Tesco is 100 years old this year but finds itself marking this historic milestone at a time of unprecedented uncertainty for the UK business community, not least for the food manufacturers and farmers that supply the retail behemoth.

Statistics consistently show the average life expectancy for companies has been on a downward trend for many years, so turning 100 is unquestionably a notable achievement. However, there was little fanfare or triumphalism as Tesco welcomed journalists to its headquarters in Welwyn Garden City last week to a celebratory event.

“Tesco is a hundred years old this year,” CEO Dave Lewis told his guests. “If ever there was a time to step back and reflect, your hundredth birthday feels like a good time to do that.” 

Encouragingly for food manufacturers, while dialling down the self-congratulation, the retailer used the evening to champion the role of its “trusted supplier partners” in achieving future goals. A select group of produce and prepared foods suppliers were on hand to showcase innovation and extol the mutual benefits of close partnership with the retail giant.

Sustainability was the parallel theme of the evening which served to illustrate how important partnership is to achieving sustainability goals, whether they are those of an individual company or for society.

Tesco founder Jack Cohen, the man who coined the phrase “Pile it high and sell it cheap”, was an entrepreneur who wanted, and most certainly did, become rich, but by making value for money a core principle he could justifiably claim he was looking out for the interests of his customers. In 2019, serving the interests of consumers is a more complex challenge. Today, as Lewis put it, “the purpose for which Tesco exists” is to provide “affordable, healthy, sustainable food for all”.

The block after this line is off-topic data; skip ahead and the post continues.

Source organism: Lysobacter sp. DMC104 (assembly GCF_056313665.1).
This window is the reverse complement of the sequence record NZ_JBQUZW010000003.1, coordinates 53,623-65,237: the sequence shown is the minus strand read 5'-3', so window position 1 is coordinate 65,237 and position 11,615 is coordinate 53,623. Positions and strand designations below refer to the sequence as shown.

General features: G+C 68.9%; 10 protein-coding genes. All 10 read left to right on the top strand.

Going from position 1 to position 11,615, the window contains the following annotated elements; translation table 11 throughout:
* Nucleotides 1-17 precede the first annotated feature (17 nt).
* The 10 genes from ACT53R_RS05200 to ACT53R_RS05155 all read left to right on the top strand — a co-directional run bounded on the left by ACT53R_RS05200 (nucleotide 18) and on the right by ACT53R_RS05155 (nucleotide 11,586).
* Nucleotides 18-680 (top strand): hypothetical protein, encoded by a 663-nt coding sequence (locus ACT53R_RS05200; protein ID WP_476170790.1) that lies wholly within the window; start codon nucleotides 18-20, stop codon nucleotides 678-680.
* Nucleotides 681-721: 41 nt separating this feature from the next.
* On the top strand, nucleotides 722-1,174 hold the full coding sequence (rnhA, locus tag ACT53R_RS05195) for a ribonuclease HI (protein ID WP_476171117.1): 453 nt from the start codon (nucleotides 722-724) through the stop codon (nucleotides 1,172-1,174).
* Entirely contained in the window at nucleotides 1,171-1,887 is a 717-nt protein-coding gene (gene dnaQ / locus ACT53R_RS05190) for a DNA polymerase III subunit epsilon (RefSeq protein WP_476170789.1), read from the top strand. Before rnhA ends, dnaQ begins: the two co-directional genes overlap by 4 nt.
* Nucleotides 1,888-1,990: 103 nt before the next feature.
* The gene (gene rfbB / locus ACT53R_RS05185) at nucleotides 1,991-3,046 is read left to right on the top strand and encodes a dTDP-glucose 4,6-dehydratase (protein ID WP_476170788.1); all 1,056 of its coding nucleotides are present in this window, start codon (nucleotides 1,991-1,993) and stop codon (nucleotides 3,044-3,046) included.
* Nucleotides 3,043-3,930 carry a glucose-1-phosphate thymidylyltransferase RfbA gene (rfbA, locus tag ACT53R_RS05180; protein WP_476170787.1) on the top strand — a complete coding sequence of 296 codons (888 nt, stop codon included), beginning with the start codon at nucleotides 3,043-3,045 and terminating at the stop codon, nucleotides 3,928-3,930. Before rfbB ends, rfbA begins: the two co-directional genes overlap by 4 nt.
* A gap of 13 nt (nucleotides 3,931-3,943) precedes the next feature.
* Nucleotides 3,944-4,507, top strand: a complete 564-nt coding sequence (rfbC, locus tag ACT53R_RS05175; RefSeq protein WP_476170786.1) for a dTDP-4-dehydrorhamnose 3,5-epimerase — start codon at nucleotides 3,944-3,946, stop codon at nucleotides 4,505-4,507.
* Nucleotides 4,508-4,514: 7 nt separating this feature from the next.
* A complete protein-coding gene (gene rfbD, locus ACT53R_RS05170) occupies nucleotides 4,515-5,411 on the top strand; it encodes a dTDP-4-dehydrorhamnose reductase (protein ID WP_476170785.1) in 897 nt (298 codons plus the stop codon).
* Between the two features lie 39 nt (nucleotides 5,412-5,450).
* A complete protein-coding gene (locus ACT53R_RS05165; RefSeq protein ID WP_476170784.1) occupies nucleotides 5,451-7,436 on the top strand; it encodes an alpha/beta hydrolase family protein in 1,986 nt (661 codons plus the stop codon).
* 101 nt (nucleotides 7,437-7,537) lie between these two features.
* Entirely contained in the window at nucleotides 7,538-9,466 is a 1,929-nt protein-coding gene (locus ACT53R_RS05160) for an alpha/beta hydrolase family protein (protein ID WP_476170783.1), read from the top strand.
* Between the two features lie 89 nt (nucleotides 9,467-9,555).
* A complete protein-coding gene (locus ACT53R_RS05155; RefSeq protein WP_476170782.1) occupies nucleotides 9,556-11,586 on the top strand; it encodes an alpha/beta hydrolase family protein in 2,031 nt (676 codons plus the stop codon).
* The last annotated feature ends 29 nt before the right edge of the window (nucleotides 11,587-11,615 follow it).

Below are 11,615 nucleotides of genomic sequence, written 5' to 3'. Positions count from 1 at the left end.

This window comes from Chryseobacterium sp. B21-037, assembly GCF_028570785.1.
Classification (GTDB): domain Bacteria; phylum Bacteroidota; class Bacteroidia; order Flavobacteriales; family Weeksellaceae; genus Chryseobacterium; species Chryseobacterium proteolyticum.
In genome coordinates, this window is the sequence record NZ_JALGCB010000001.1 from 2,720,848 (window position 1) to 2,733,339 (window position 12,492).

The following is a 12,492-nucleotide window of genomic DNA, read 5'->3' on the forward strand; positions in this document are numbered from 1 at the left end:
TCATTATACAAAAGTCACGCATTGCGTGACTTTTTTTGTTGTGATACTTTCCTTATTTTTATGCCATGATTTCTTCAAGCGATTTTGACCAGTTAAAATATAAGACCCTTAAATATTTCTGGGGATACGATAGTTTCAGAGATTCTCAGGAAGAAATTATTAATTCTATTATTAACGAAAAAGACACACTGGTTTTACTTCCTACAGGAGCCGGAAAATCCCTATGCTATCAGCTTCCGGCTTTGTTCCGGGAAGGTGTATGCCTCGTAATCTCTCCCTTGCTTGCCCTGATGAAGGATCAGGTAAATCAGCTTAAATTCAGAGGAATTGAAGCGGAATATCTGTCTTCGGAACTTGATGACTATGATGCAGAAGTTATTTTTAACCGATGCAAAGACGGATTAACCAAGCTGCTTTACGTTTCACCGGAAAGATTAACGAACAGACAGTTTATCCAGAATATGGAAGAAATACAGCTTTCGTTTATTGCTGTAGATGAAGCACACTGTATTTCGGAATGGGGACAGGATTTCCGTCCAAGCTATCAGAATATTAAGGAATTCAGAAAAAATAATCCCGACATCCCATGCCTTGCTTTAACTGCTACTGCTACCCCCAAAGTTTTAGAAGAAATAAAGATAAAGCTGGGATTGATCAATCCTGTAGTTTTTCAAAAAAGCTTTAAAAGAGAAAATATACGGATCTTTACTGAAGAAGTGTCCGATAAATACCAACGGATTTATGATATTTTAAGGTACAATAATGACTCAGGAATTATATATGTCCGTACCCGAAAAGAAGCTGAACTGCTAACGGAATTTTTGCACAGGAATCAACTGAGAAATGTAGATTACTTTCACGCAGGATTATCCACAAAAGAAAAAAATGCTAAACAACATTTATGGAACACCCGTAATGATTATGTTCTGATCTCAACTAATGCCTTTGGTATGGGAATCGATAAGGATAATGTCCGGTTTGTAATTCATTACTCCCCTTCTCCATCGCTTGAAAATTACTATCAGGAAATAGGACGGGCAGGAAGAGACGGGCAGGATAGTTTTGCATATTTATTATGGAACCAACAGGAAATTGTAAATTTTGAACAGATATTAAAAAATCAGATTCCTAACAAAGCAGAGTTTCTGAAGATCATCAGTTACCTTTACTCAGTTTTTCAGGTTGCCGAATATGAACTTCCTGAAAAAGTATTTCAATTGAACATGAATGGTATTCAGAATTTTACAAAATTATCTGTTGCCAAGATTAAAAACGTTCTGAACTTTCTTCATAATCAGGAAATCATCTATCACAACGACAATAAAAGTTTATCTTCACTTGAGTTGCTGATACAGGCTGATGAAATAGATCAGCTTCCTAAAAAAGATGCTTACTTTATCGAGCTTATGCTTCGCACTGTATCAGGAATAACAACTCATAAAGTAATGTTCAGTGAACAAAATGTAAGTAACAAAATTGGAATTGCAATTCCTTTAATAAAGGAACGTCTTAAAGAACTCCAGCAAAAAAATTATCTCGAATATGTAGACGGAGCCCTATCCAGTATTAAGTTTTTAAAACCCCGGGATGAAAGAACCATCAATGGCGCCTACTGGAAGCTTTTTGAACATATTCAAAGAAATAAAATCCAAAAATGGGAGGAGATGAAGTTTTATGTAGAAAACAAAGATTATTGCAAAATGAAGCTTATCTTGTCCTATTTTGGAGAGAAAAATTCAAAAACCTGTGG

The retailer now has partnerships with the largest UK health charities concerned with the principal obesity-related illnesses, the British Heart Foundation, Diabetes UK and Cancer Research UK and is working with the three organisations on ways to measure and improve “the health profile of our basket”. Last year, it entered a partnership with WWF to work in a similar vein on environmental sustainability. 

In pursuit of its aspirations to provide healthy and sustainable food, Tesco had again recognised the value of partnership. “Very, very, very important to us is that we do all of that in partnership with our suppliers,” Lewis said.

For food manufacturers, a massively powerful supermarket chain that values the idea of partnership is infinitely preferable to one that does not. The difference between the genuinely committed and a retailer with a good PR company may only be revealed over time but what Tesco was saying last week, and the examples of supplier partnership it showcased, suggest the company is backing up its sustainability goals and its partnership ethos with concrete action.

Among the companies present were Tesco’s potato supplier, Branston, which earlier this year was awarded a five-year contract to supply 100% of Tesco’s fresh potatoes. With Tesco’s commitment to address food waste in mind, the retailer has facilitated an agreement between Branston and its ready meals supplier, Samworth Brothers, whereby potatoes that are “visually imperfect” but perfectly edible are used for mashed potato in Tesco ready meals.